Years ago, I attended my first community college advancement conference in Washington DC with hundreds of other professionals. I didn’t know much about federal grants at the time, but was excited and ready to learn.
I quickly noticed the weight of words when others discussed “Title III”. Title III grants were spoken of in hushed tones – the white whale of grants, an unknowable beast of consequence. There was talk of a “slate”, which apparently everyone but me understood to be something other than a chalkboard.
I attended a workshop to try and learn more about this mysterious source of funding. The speaker filled my ears with complicated jargon, Code of Federal Regulations language, and cautionary tales of woe in applying.
However, in my years of writing, reading, and thinking about Title III grants, I have learned that they are not the mysterious creatures I once believed. Yes, they are complex, challenging, and highly competitive, but let me break down some basic ideas about Title III grants.
What ARE Title III grants?
In this case, I am referring to the U.S. Department of Education’s Title III Part A – Strengthening Institutions Program. Sometimes it is referred to as “Title III” only, other people call it “S.I.P.”, so you know the lingo. These grants to higher education institutions are five-year awards of $2,250,000, or $450,000 a year maximum.
They can only be awarded to eligible institutions, which are colleges and universities that meet at least one of two requirements: 1) at least 50% of your students receive Pell grants, or 2) you have low educational and general expenditures. You can read more about eligibility here.
This grant program is intended to support institutions that serve low-income students “by providing funds to improve and strengthen the academic quality, institutional management, and fiscal stability of eligible institutions.” (US Dept. of Ed.) Title III grant funds can be used for wide range of options, unlike most federal grants that are very specific. Funds may be used for:
Student service programs designed to improve academic success
Innovative, customized instruction courses designed to help retain students
Planning and faculty development
Development and improvement of academic programs
Joint use of instructional facilities
Construction and maintenance
The reason that some consider Title III grants to be mysterious is because they are so competitive and difficult to obtain. Winning grants often receive scores in the high 90s to perfect 100s, or sometimes even higher if extra points are offered.
What does “funding down the slate” mean?
New Title III grant competitions are generally held every other year. In the off-years, the Department of Education funds the prior year’s applications starting with the highest scoring application that was not funded in the first round. The prior year applications are ranked by score, then funded “down the slate” of applications until no more funding is available.
How can my college secure a Title III grant?
1. Ensure eligibility.
First, make sure your college is eligible to apply for the grant. You must apply for eligibility. The Title III eligibility application is tied to your waiver of the non-federal cost-share requirement for the federal work study program and federal supplemental education opportunity grants (FSEOG) program.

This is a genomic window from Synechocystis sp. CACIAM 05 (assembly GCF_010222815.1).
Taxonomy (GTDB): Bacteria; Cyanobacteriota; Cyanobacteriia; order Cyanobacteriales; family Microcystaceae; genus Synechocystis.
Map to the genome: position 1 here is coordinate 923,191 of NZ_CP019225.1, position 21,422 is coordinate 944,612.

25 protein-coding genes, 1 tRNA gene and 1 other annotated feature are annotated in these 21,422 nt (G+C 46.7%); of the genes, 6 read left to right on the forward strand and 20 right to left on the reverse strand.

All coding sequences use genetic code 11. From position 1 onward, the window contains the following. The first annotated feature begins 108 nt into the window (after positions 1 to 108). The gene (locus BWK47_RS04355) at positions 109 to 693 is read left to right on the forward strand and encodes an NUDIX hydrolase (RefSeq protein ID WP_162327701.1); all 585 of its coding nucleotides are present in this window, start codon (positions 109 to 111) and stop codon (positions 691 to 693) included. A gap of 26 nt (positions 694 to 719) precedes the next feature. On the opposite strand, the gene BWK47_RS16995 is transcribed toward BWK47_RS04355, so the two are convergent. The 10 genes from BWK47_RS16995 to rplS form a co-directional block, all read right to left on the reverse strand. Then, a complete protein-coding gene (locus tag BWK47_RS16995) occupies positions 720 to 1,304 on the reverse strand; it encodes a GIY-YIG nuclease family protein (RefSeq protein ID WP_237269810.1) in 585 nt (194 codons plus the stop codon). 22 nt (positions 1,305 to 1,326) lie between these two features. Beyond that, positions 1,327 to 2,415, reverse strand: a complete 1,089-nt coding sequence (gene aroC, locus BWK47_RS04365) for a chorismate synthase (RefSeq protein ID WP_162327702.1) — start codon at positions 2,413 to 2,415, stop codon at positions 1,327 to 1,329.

Check with your financial aid director – chances are, they already apply for this every year.
2. Start planning early.
Once the Notice Inviting Applications (NIA) is released, you will only have 30-90 days (max!) to apply. Start having campus discussions as early as possible about what your college needs to do to increase retention and graduation rates.
3. Map out a project that meets your unique needs for student success and retention.
Coming up with a highly fundable project can be daunting. Here are some conversation starters to have with key stakeholders at your institution:
o What are our main institutional goals for the next 5-10 years?
o What are the major hurdles holding us back from meeting our students’ needs?
o What does our student retention data tell us, and how will we address it?
o What would we do differently if we had an additional $2.25M over the next five years?
4. Get started on your first draft, or consider hiring a Title III grant consultant.
The Notice Inviting Applications should give you a framework for how to apply. If you have never applied for a Title III grant or another federal grant, you may consider hiring a Title III grant consultant.
When should we hire a Title III grant consultant?
Sometimes it is best to have an outside firm support your goals of securing a Title III grant. Consultants who specialize in Title III grants know the nuances of this unusual grant opportunity, including the regulations on funding and key components of a fundable project. Title III grant consultants can advise your team on what has worked (and not worked) for other institutions like yours, as well as provide clarity and guidance on your ideas.
Here are some instances when you might want to consider hiring Cascadia Consulting or another firm as your Title III grant consultant:
Your institution has applied for Title III grants in the past, but can’t seem to score high enough to get funded
You don’t have federal grant writing expertise currently on staff
You have grant expertise, but staff are fully occupied with other priorities such as a capital campaign
Your leadership team is in transition and/or you aren’t sure of the direction to take a Title III application
Whether you choose to hire a Title III grant consultant or not, all eligible institutions should consider applying for Title III grants. They can be truly transformational for your college and ultimately, for your students!
I hope you found this article helpful! If you did, please “like” and share it with a friend at your local community college! 😊
Questions or comments? Share them and we’ll get back with you!